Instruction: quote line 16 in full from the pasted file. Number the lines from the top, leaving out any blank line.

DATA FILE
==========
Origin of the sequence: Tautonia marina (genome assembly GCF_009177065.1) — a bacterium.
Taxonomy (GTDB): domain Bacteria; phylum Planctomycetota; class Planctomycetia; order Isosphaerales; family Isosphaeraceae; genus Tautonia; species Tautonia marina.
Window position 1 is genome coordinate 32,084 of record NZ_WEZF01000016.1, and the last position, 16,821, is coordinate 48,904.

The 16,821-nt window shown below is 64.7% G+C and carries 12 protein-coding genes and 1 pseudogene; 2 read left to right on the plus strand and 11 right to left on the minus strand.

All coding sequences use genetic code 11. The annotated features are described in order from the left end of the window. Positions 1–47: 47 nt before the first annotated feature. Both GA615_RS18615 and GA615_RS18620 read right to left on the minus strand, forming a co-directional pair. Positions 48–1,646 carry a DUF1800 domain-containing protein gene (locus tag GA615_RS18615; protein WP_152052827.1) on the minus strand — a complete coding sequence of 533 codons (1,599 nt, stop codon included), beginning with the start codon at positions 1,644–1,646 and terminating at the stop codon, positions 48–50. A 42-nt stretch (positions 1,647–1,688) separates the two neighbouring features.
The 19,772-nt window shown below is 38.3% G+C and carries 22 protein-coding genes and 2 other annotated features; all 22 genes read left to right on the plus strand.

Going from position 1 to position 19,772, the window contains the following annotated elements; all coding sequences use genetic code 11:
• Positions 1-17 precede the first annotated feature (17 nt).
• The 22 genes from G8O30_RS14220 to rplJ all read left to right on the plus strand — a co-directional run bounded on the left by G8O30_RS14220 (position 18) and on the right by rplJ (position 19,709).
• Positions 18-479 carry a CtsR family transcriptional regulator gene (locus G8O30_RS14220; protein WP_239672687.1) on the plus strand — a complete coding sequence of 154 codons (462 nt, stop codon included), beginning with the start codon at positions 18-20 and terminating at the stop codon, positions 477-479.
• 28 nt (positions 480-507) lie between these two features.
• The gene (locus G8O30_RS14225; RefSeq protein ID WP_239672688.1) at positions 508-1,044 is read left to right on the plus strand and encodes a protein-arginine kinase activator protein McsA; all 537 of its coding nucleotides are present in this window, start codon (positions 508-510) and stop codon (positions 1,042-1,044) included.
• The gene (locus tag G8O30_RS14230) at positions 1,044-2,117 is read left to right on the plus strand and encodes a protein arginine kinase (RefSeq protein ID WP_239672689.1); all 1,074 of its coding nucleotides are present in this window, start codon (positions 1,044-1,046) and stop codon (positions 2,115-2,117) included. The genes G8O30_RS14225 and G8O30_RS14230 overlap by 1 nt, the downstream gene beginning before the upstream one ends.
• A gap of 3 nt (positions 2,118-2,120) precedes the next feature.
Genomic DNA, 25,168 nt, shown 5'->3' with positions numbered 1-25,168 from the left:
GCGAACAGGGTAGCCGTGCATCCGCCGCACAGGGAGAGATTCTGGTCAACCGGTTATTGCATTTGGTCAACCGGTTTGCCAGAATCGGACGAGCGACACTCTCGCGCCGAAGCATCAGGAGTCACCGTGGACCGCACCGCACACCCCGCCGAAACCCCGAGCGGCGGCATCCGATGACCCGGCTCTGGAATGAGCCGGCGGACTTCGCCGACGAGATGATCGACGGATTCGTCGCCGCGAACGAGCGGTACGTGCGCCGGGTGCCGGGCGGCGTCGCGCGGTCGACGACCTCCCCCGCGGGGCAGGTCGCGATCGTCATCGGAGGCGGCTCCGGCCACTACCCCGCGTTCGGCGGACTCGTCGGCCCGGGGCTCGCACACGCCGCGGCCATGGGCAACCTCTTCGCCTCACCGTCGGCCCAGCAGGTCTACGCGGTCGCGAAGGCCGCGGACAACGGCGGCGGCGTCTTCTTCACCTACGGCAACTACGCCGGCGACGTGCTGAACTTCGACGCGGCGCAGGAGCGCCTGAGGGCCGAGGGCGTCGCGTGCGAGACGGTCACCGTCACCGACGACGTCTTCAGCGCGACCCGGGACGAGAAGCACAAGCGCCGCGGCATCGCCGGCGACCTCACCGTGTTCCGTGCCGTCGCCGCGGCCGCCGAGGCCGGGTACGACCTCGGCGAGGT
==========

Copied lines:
GCGAACAGGGTAGCCGTGCATCCGCCGCACAGGGAGAGATTCTGGTCAACCGGTTATTGCATTTGGTCAACCGGTTTGCCAGAATCGGACGAGCGACACTCTCGCGCCGAAGCATCAGGAGTCACCGTGGACCGCACCGCACACCCCGCCGAAACCCCGAGCGGCGGCATCCGATGACCCGGCTCTGGAATGAGCCGGCGGACTTCGCCGACGAGATGATCGACGGATTCGTCGCCGCGAACGAGCGGTACGTGCGCCGGGTGCCGGGCGGCGTCGCGCGGTCGACGACCTCCCCCGCGGGGCAGGTCGCGATCGTCATCGGAGGCGGCTCCGGCCACTACCCCGCGTTCGGCGGACTCGTCGGCCCGGGGCTCGCACACGCCGCGGCCATGGGCAACCTCTTCGCCTCACCGTCGGCCCAGCAGGTCTACGCGGTCGCGAAGGCCGCGGACAACGGCGGCGGCGTCTTCTTCACCTACGGCAACTACGCCGGCGACGTGCTGAACTTCGACGCGGCGCAGGAGCGCCTGAGGGCCGAGGGCGTCGCGTGCGAGACGGTCACCGTCACCGACGACGTCTTCAGCGCGACCCGGGACGAGAAGCACAAGCGCCGCGGCATCGCCGGCGACCTCACCGTGTTCCGTGCCGTCGCCGCGGCCGCCGAGGCCGGGTACGACCTCGGCGAGGT